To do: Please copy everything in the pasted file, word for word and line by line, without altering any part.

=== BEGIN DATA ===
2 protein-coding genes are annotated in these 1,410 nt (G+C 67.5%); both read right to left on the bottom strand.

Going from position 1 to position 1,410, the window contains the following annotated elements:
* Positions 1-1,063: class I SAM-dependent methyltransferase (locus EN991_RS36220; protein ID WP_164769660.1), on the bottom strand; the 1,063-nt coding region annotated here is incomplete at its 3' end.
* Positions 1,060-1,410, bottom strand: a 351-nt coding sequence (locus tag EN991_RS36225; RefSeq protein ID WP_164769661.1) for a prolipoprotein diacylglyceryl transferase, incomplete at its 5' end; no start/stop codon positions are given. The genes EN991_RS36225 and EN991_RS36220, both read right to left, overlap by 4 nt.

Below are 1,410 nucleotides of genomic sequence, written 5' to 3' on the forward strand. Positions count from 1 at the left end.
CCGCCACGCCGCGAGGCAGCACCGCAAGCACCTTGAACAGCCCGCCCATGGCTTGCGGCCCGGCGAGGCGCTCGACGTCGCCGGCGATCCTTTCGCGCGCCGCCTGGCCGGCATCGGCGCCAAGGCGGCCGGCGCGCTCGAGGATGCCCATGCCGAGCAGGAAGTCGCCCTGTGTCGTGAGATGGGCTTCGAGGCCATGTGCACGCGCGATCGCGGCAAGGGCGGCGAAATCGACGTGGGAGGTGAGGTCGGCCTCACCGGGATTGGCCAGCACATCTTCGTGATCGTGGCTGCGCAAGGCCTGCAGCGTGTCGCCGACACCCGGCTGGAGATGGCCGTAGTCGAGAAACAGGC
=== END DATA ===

2 protein-coding genes are annotated in these 1,410 nt (G+C 67.5%); both read right to left on the bottom strand.

Going from position 1 to position 1,410, the window contains the following annotated elements:
* Positions 1-1,063: class I SAM-dependent methyltransferase (locus EN991_RS36220; protein ID WP_164769660.1), on the bottom strand; the 1,063-nt coding region annotated here is incomplete at its 3' end.
* Positions 1,060-1,410, bottom strand: a 351-nt coding sequence (locus tag EN991_RS36225; RefSeq protein ID WP_164769661.1) for a prolipoprotein diacylglyceryl transferase, incomplete at its 5' end; no start/stop codon positions are given. The genes EN991_RS36225 and EN991_RS36220, both read right to left, overlap by 4 nt.

Below are 1,410 nucleotides of genomic sequence, written 5' to 3' on the forward strand. Positions count from 1 at the left end.
CCGCCACGCCGCGAGGCAGCACCGCAAGCACCTTGAACAGCCCGCCCATGGCTTGCGGCCCGGCGAGGCGCTCGACGTCGCCGGCGATCCTTTCGCGCGCCGCCTGGCCGGCATCGGCGCCAAGGCGGCCGGCGCGCTCGAGGATGCCCATGCCGAGCAGGAAGTCGCCCTGTGTCGTGAGATGGGCTTCGAGGCCATGTGCACGCGCGATCGCGGCAAGGGCGGCGAAATCGACGTGGGAGGTGAGGTCGGCCTCACCGGGATTGGCCAGCACATCTTCGTGATCGTGGCTGCGCAAGGCCTGCAGCGTGTCGCCGACACCCGGCTGGAGATGGCCGTAGTCGAGAAACAGGC